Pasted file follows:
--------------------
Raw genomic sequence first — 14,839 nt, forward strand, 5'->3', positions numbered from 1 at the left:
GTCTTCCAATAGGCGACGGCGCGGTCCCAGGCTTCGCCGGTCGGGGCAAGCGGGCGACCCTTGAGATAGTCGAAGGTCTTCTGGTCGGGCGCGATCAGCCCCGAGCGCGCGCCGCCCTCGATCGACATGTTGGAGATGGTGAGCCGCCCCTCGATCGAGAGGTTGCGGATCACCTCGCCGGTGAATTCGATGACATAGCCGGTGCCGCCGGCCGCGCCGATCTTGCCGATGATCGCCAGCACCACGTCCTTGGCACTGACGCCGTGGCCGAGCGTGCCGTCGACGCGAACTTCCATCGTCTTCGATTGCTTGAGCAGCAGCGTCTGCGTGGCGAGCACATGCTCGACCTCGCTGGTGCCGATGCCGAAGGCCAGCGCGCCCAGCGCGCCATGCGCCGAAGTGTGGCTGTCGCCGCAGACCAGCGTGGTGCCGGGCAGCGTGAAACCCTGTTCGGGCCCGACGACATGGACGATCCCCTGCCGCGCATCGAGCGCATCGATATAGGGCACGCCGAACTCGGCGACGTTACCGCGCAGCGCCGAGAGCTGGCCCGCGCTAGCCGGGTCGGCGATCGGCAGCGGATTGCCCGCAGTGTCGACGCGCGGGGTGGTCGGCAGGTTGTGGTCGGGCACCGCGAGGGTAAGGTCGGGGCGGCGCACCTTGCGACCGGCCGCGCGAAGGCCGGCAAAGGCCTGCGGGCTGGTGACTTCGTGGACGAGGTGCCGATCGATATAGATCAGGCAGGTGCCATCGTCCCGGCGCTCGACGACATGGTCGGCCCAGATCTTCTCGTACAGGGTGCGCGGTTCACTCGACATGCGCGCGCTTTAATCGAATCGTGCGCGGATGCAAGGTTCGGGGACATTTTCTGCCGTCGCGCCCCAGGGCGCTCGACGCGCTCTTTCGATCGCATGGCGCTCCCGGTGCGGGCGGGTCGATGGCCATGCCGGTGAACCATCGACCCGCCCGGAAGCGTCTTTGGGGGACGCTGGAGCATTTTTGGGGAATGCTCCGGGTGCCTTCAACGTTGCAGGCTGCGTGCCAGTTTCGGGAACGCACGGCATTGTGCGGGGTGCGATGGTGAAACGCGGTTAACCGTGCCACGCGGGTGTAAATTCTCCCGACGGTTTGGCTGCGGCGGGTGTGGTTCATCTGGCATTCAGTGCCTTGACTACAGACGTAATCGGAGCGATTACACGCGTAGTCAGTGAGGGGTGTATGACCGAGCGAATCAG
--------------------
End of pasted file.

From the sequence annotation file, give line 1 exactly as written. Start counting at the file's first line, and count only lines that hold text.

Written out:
Raw genomic sequence first — 14,839 nt, forward strand, 5'->3', positions numbered from 1 at the left: